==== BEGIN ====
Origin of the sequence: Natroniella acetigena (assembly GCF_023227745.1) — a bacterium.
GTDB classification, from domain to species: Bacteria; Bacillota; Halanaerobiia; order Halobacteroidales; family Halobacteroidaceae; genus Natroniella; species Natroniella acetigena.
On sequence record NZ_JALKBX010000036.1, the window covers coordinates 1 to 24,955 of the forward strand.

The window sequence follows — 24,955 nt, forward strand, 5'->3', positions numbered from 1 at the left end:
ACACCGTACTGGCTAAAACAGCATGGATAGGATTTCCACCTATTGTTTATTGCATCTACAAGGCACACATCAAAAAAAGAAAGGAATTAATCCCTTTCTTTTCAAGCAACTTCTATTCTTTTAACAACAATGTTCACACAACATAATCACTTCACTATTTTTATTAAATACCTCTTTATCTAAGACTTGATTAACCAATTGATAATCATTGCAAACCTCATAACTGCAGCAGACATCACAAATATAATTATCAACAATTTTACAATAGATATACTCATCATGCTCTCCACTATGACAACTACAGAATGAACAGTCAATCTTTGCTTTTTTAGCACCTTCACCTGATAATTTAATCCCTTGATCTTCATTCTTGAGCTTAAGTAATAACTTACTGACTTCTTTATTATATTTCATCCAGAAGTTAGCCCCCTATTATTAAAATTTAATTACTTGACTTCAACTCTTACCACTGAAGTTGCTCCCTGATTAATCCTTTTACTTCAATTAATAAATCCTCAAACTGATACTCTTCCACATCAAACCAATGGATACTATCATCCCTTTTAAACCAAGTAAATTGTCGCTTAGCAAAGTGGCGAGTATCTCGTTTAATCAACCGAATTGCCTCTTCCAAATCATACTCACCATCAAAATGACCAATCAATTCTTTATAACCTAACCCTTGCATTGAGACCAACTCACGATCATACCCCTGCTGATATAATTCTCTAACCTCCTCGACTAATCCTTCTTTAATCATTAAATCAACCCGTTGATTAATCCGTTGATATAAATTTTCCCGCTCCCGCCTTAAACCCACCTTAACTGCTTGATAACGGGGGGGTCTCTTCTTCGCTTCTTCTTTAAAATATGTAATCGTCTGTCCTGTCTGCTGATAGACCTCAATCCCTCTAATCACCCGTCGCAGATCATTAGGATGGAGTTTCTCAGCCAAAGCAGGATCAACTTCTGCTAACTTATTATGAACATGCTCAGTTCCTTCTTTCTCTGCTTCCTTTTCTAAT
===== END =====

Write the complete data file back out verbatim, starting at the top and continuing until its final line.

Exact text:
Origin of the sequence: Natroniella acetigena (assembly GCF_023227745.1) — a bacterium.
GTDB classification, from domain to species: Bacteria; Bacillota; Halanaerobiia; order Halobacteroidales; family Halobacteroidaceae; genus Natroniella; species Natroniella acetigena.
On sequence record NZ_JALKBX010000036.1, the window covers coordinates 1 to 24,955 of the forward strand.

The window sequence follows — 24,955 nt, forward strand, 5'->3', positions numbered from 1 at the left end:
ACACCGTACTGGCTAAAACAGCATGGATAGGATTTCCACCTATTGTTTATTGCATCTACAAGGCACACATCAAAAAAAGAAAGGAATTAATCCCTTTCTTTTCAAGCAACTTCTATTCTTTTAACAACAATGTTCACACAACATAATCACTTCACTATTTTTATTAAATACCTCTTTATCTAAGACTTGATTAACCAATTGATAATCATTGCAAACCTCATAACTGCAGCAGACATCACAAATATAATTATCAACAATTTTACAATAGATATACTCATCATGCTCTCCACTATGACAACTACAGAATGAACAGTCAATCTTTGCTTTTTTAGCACCTTCACCTGATAATTTAATCCCTTGATCTTCATTCTTGAGCTTAAGTAATAACTTACTGACTTCTTTATTATATTTCATCCAGAAGTTAGCCCCCTATTATTAAAATTTAATTACTTGACTTCAACTCTTACCACTGAAGTTGCTCCCTGATTAATCCTTTTACTTCAATTAATAAATCCTCAAACTGATACTCTTCCACATCAAACCAATGGATACTATCATCCCTTTTAAACCAAGTAAATTGTCGCTTAGCAAAGTGGCGAGTATCTCGTTTAATCAACCGAATTGCCTCTTCCAAATCATACTCACCATCAAAATGACCAATCAATTCTTTATAACCTAACCCTTGCATTGAGACCAACTCACGATCATACCCCTGCTGATATAATTCTCTAACCTCCTCGACTAATCCTTCTTTAATCATTAAATCAACCCGTTGATTAATCCGTTGATATAAATTTTCCCGCTCCCGCCTTAAACCCACCTTAACTGCTTGATAACGGGGGGGTCTCTTCTTCGCTTCTTCTTTAAAATATGTAATCGTCTGTCCTGTCTGCTGATAGACCTCAATCCCTCTAATCACCCGTCGCAGATCATTAGGATGGAGTTTCTCAGCCAAAGCAGGATCAACTTCTGCTAACTTATTATGAACATGCTCAGTTCCTTCTTTCTCTGCTTCCTTTTCTAAT